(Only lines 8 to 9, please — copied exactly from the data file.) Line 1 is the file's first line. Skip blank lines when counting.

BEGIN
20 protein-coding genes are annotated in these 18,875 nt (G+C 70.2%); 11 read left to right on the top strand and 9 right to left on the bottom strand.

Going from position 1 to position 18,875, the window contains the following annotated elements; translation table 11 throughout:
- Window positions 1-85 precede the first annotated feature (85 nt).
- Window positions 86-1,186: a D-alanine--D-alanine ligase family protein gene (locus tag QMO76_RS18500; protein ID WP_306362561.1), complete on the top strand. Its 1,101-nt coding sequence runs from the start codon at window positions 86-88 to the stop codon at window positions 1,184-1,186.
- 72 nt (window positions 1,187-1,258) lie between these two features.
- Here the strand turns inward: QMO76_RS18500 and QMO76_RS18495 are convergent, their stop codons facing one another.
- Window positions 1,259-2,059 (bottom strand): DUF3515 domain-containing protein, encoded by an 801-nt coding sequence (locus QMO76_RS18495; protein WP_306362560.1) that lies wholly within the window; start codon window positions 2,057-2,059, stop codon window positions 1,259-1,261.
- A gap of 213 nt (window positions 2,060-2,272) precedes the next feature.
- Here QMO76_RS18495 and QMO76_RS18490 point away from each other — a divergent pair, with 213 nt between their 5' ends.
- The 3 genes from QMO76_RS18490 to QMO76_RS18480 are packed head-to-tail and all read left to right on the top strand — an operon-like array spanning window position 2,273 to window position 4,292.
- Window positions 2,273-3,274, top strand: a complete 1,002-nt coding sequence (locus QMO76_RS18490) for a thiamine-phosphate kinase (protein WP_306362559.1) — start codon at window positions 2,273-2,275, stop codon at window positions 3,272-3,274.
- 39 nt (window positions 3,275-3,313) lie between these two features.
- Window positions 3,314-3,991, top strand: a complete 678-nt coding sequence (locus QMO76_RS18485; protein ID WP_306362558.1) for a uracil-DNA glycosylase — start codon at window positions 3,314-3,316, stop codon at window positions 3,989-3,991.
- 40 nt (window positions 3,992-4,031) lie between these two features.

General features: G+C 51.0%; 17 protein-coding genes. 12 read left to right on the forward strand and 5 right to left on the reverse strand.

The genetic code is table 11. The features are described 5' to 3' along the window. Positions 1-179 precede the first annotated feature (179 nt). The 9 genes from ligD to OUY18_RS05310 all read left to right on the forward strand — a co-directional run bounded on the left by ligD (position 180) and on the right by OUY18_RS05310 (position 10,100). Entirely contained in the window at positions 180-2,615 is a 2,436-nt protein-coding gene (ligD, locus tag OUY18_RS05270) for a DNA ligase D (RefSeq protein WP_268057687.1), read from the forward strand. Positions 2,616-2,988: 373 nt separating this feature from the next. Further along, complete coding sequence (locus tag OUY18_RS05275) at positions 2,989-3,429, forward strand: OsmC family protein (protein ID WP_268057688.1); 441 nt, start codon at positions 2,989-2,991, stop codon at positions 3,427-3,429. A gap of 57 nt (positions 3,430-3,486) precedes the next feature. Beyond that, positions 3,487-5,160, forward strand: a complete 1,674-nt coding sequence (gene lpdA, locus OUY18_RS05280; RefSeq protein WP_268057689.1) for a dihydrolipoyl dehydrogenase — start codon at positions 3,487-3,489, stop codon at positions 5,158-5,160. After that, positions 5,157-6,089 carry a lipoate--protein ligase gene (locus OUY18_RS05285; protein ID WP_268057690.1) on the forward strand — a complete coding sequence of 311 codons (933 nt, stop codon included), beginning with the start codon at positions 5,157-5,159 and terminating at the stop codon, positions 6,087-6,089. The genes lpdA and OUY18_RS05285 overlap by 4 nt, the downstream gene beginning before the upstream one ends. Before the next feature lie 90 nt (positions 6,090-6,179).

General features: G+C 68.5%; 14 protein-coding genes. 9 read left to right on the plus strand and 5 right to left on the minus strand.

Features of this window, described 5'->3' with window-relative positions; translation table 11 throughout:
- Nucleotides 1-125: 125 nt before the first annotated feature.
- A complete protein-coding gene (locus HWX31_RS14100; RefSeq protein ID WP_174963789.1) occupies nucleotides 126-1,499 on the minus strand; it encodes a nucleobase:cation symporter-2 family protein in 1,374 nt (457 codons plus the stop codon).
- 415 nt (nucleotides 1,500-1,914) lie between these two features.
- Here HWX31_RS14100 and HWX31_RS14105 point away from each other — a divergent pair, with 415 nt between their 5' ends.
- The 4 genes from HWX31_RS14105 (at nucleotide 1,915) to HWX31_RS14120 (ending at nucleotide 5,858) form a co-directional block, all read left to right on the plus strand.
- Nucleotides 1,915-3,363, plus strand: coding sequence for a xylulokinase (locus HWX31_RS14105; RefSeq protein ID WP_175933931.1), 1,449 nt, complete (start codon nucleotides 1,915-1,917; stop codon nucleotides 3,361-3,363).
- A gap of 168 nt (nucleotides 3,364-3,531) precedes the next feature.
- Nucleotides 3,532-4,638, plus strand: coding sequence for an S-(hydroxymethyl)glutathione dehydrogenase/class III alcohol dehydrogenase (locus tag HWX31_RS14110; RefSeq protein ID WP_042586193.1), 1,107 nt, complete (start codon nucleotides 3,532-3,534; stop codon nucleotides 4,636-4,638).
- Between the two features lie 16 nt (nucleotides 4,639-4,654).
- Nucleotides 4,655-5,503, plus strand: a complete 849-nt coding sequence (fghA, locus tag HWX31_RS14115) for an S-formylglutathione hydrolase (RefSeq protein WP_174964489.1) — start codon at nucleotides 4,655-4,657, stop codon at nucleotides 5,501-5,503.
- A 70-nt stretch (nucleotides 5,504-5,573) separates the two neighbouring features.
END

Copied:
- A gap of 213 nt (window positions 2,060-2,272) precedes the next feature.
- Here QMO76_RS18495 and QMO76_RS18490 point away from each other — a divergent pair, with 213 nt between their 5' ends.